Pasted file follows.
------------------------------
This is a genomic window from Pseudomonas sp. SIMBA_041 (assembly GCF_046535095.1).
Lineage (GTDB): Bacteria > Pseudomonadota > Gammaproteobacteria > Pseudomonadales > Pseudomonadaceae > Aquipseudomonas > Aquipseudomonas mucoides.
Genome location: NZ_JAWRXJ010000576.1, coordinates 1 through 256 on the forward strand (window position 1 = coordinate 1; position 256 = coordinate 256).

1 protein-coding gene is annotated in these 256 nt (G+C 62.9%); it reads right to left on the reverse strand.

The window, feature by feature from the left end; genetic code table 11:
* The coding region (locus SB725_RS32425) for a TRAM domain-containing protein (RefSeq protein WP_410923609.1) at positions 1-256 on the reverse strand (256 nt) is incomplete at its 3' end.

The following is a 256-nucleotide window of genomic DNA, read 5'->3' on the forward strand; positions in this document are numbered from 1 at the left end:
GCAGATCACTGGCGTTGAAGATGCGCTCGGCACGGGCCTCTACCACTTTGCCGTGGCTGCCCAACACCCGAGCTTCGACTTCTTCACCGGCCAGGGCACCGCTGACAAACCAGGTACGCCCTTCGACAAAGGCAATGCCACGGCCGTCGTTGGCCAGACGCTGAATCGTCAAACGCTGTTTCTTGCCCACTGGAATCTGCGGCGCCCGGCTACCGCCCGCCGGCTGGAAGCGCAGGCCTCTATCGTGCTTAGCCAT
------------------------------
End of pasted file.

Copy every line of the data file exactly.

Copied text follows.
This is a genomic window from Pseudomonas sp. SIMBA_041 (assembly GCF_046535095.1).
Lineage (GTDB): Bacteria > Pseudomonadota > Gammaproteobacteria > Pseudomonadales > Pseudomonadaceae > Aquipseudomonas > Aquipseudomonas mucoides.
Genome location: NZ_JAWRXJ010000576.1, coordinates 1 through 256 on the forward strand (window position 1 = coordinate 1; position 256 = coordinate 256).

1 protein-coding gene is annotated in these 256 nt (G+C 62.9%); it reads right to left on the reverse strand.

The window, feature by feature from the left end; genetic code table 11:
* The coding region (locus SB725_RS32425) for a TRAM domain-containing protein (RefSeq protein WP_410923609.1) at positions 1-256 on the reverse strand (256 nt) is incomplete at its 3' end.

The following is a 256-nucleotide window of genomic DNA, read 5'->3' on the forward strand; positions in this document are numbered from 1 at the left end:
GCAGATCACTGGCGTTGAAGATGCGCTCGGCACGGGCCTCTACCACTTTGCCGTGGCTGCCCAACACCCGAGCTTCGACTTCTTCACCGGCCAGGGCACCGCTGACAAACCAGGTACGCCCTTCGACAAAGGCAATGCCACGGCCGTCGTTGGCCAGACGCTGAATCGTCAAACGCTGTTTCTTGCCCACTGGAATCTGCGGCGCCCGGCTACCGCCCGCCGGCTGGAAGCGCAGGCCTCTATCGTGCTTAGCCAT